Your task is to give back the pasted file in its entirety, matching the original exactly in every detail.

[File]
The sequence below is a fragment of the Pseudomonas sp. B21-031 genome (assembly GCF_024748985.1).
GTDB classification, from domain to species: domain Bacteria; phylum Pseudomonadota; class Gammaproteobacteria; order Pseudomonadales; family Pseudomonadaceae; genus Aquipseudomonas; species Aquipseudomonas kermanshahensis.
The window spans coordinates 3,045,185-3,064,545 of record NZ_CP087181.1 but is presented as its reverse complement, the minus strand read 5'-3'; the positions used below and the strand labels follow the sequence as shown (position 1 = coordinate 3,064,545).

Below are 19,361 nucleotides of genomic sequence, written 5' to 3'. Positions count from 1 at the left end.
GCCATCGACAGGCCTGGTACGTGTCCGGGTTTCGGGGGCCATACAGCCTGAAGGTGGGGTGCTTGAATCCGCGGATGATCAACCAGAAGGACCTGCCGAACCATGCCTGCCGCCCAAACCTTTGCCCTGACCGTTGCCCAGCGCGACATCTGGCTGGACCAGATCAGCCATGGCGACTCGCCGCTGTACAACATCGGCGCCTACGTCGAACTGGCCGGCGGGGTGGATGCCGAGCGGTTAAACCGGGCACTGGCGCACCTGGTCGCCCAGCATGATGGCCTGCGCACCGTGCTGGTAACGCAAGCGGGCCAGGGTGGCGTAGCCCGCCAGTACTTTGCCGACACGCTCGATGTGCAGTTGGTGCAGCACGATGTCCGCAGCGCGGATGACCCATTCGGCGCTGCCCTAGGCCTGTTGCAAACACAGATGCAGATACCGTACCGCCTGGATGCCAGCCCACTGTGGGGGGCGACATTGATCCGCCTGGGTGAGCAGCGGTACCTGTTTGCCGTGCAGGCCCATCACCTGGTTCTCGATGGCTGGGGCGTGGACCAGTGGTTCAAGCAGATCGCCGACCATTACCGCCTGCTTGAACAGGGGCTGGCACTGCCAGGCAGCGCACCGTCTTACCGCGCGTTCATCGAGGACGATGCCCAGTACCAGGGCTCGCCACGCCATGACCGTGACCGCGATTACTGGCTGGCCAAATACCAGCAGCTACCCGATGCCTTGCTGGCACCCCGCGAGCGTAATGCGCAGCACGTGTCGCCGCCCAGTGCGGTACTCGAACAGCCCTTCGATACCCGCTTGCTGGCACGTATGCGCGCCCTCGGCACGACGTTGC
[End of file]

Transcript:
The sequence below is a fragment of the Pseudomonas sp. B21-031 genome (assembly GCF_024748985.1).
GTDB classification, from domain to species: domain Bacteria; phylum Pseudomonadota; class Gammaproteobacteria; order Pseudomonadales; family Pseudomonadaceae; genus Aquipseudomonas; species Aquipseudomonas kermanshahensis.
The window spans coordinates 3,045,185-3,064,545 of record NZ_CP087181.1 but is presented as its reverse complement, the minus strand read 5'-3'; the positions used below and the strand labels follow the sequence as shown (position 1 = coordinate 3,064,545).

Below are 19,361 nucleotides of genomic sequence, written 5' to 3'. Positions count from 1 at the left end.
GCCATCGACAGGCCTGGTACGTGTCCGGGTTTCGGGGGCCATACAGCCTGAAGGTGGGGTGCTTGAATCCGCGGATGATCAACCAGAAGGACCTGCCGAACCATGCCTGCCGCCCAAACCTTTGCCCTGACCGTTGCCCAGCGCGACATCTGGCTGGACCAGATCAGCCATGGCGACTCGCCGCTGTACAACATCGGCGCCTACGTCGAACTGGCCGGCGGGGTGGATGCCGAGCGGTTAAACCGGGCACTGGCGCACCTGGTCGCCCAGCATGATGGCCTGCGCACCGTGCTGGTAACGCAAGCGGGCCAGGGTGGCGTAGCCCGCCAGTACTTTGCCGACACGCTCGATGTGCAGTTGGTGCAGCACGATGTCCGCAGCGCGGATGACCCATTCGGCGCTGCCCTAGGCCTGTTGCAAACACAGATGCAGATACCGTACCGCCTGGATGCCAGCCCACTGTGGGGGGCGACATTGATCCGCCTGGGTGAGCAGCGGTACCTGTTTGCCGTGCAGGCCCATCACCTGGTTCTCGATGGCTGGGGCGTGGACCAGTGGTTCAAGCAGATCGCCGACCATTACCGCCTGCTTGAACAGGGGCTGGCACTGCCAGGCAGCGCACCGTCTTACCGCGCGTTCATCGAGGACGATGCCCAGTACCAGGGCTCGCCACGCCATGACCGTGACCGCGATTACTGGCTGGCCAAATACCAGCAGCTACCCGATGCCTTGCTGGCACCCCGCGAGCGTAATGCGCAGCACGTGTCGCCGCCCAGTGCGGTACTCGAACAGCCCTTCGATACCCGCTTGCTGGCACGTATGCGCGCCCTCGGCACGACGTTGC